Sprinting to the Past
Right after 9/11 Donald Trump forcefully advocated for the exact replication of Minoru Yamasaki’s World Trade Towers—plus one story—as an anti-terrorist statement. Recent events have seen architects make other kinds of statements—“signature” designs of extreme expression (Calatrava’s PATH station adjacent to the 9/11 site)—and now another statement is being made, reflecting far more than aesthetic spats between the style warriors.
Architects Richard Cameron and James Grimes of Atelier & Co. think New York Governor Andrew Cuomo’s proposal to renovate the sorry Penn Station should be completely rethought: They advocate that there should not be a renovation, but rather a wholesale recreation, from scratch, of the demolished 1910 McKim, Mead & White design.
There is no defending the 1969 Penn Station. The great architectural historian Vincent Scully famously compared the two stations: “One entered the city like a god; one scuttles in now like a rat.” In 1963 the demolition of the first Penn Station allowed for a thoroughly compromised new station to be built.
Maximizing economic return ultimately meant 3 buildings—the train station, Madison Square Garden and a mid rise office tower—were smashed together in a non-descript functional mud wrestling match, with the new, subterranean Penn Station coming out as the big loser.
After a renovation twenty years ago, Governor Cuomo is advocating a more extreme fix of a depressing building. The building is more or less functional, it’s just exquisitely banal and binding. The building’s buried passive-aggressive aesthetic incoherence and apologetic urban invisibility render it anything but the monumentally proud portal torn down to build it.
Rather than rethink the nature of what an urban gateway is in 2016, Atelier & Company want to literally 3D print an exact clone of a recreation of an ancient Roman temple. This is a statement of extreme veneration based solely on aesthetics: Resurrection reanimates, it creates the living dead: it takes creativity off the table as a design criteria.
Adaptation can be creative: but in the straightjacket of a deadly defined husk it’s all problem-solving and engineering—it begs all questions of reflecting the here and now, let alone offering up innovation.
But there is some support for Xeroxing nostalgia: Justin Shubow writing in Forbes makes the case for 3D printing as a spiritual act: “Japan’s holiest shrine is a wooden temple that for over a millennium has been torn down and rebuilt every 20 years. Consider: If Grand Central Terminal burned down tomorrow, would we rebuild it? Nothing would be more dramatic than rebuilding a magnificent civic temple. It would be an inspiring story of life after death, of urban resurrection.”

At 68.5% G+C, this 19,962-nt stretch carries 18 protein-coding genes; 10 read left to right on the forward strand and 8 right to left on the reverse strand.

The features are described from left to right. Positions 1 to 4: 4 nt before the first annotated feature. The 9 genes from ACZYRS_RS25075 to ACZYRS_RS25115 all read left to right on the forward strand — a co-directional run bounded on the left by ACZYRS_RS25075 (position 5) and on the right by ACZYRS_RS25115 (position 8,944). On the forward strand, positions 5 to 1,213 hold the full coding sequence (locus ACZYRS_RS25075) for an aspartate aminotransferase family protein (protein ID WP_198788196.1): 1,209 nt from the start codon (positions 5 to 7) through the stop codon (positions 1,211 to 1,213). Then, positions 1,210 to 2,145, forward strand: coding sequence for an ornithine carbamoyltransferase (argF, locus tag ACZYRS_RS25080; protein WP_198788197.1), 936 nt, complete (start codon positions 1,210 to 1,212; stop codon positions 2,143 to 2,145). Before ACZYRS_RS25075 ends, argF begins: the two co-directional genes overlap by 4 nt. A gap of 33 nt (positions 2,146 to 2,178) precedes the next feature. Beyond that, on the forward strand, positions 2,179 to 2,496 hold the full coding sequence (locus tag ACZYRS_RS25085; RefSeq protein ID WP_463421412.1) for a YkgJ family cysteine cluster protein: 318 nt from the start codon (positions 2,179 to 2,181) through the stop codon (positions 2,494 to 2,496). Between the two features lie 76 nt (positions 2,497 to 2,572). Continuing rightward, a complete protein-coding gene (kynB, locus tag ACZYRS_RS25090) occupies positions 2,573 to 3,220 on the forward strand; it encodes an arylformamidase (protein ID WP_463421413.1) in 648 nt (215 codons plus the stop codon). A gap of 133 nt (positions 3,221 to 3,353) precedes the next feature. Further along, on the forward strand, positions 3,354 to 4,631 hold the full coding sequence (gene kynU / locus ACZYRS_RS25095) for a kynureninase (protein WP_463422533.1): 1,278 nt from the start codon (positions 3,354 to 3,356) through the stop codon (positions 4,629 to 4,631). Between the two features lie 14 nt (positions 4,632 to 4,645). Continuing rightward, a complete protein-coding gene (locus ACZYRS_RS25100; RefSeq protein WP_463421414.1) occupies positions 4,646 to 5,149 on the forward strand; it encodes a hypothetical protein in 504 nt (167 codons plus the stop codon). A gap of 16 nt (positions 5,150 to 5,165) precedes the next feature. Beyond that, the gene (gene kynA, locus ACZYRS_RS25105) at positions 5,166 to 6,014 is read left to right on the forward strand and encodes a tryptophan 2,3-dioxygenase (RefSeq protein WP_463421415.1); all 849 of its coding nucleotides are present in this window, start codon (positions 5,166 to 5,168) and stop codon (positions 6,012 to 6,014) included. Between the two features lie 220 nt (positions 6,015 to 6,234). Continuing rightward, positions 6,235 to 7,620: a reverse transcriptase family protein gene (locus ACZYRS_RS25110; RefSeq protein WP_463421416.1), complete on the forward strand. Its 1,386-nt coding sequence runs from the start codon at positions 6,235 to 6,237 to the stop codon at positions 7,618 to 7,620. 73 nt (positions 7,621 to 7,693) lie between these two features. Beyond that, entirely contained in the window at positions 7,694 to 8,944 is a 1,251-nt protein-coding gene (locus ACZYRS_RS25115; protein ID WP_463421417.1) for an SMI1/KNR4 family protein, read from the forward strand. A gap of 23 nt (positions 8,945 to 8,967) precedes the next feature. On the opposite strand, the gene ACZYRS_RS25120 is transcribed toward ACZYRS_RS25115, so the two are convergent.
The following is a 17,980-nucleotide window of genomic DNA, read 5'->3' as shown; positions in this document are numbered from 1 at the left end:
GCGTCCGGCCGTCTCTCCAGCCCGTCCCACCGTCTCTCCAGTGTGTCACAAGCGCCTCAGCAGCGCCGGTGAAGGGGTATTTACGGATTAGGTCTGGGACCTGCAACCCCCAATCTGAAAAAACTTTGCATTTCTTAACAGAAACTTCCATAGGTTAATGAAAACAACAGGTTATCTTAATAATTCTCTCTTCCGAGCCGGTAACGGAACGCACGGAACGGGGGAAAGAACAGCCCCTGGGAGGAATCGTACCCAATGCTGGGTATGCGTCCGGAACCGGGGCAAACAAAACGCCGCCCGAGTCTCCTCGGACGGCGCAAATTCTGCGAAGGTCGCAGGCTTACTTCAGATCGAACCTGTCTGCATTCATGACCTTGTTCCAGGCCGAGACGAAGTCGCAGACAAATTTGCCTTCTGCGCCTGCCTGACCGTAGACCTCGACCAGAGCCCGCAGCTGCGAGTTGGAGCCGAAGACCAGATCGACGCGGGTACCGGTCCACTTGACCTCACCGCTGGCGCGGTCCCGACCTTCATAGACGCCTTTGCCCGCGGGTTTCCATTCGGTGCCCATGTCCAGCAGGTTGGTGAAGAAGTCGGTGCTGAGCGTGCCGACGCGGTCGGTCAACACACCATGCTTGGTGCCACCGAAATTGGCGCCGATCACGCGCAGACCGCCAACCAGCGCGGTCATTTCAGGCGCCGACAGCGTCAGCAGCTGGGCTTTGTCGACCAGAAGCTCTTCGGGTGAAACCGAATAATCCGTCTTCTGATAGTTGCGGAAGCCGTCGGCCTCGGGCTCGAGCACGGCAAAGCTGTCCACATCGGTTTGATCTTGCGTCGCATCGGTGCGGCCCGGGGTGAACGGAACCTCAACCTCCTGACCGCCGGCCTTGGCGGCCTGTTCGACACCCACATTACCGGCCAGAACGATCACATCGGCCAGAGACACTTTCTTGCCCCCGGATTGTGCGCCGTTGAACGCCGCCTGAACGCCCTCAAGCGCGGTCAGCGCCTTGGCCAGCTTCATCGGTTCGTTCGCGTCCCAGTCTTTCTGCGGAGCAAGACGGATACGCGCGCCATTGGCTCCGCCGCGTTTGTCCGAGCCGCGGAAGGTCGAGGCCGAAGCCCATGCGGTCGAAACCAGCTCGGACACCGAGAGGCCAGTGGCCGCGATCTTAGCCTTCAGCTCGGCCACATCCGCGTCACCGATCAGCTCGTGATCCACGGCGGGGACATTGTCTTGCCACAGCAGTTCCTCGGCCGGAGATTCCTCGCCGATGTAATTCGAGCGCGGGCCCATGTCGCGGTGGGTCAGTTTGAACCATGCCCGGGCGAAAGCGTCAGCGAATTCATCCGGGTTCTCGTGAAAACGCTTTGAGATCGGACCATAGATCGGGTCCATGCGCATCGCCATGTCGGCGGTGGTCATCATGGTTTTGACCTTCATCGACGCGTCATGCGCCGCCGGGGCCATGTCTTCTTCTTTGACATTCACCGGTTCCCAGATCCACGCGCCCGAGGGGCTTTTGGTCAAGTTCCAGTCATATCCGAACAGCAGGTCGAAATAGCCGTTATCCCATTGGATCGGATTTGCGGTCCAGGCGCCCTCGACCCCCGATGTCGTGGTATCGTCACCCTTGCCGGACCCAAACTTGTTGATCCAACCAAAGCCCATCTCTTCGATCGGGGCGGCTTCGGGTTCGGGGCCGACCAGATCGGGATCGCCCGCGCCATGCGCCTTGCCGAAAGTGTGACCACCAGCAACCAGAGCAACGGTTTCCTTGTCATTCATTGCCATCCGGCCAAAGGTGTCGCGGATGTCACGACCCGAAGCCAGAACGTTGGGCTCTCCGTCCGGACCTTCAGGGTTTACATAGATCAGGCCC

The old Penn Station was not a temple: it merely played one in architecture. It was not lost in a random act: it was a building designed to facilitate making money, and it was torn down to make even more money.
But Penn Station was not a temple: it merely played one in architecture. It was not lost in a random act: it was a building designed to facilitate making money, and it was torn down to make even more money in what Ada Louise Huxtable called “a monumental act of vandalism against one of the largest and finest landmarks of its age of Roman elegance.”
If we decided not to replicate buildings that were actually wrecked by real, present day Vandals on 9/11—and since the 53 year lifespan of the old Penn Station hardly has the provenance of the Roman Empire—it’s hard to see anything but aesthetic prejudice as motivation for this extreme mimetic proposal.
There is nothing new in finding solace and grounding in the past. Washington, DC was built as a Classicist hedge against our national infancy, and the entire Renaissance used millennia-old Classicist aesthetics to launch a rebirth of cultural expression.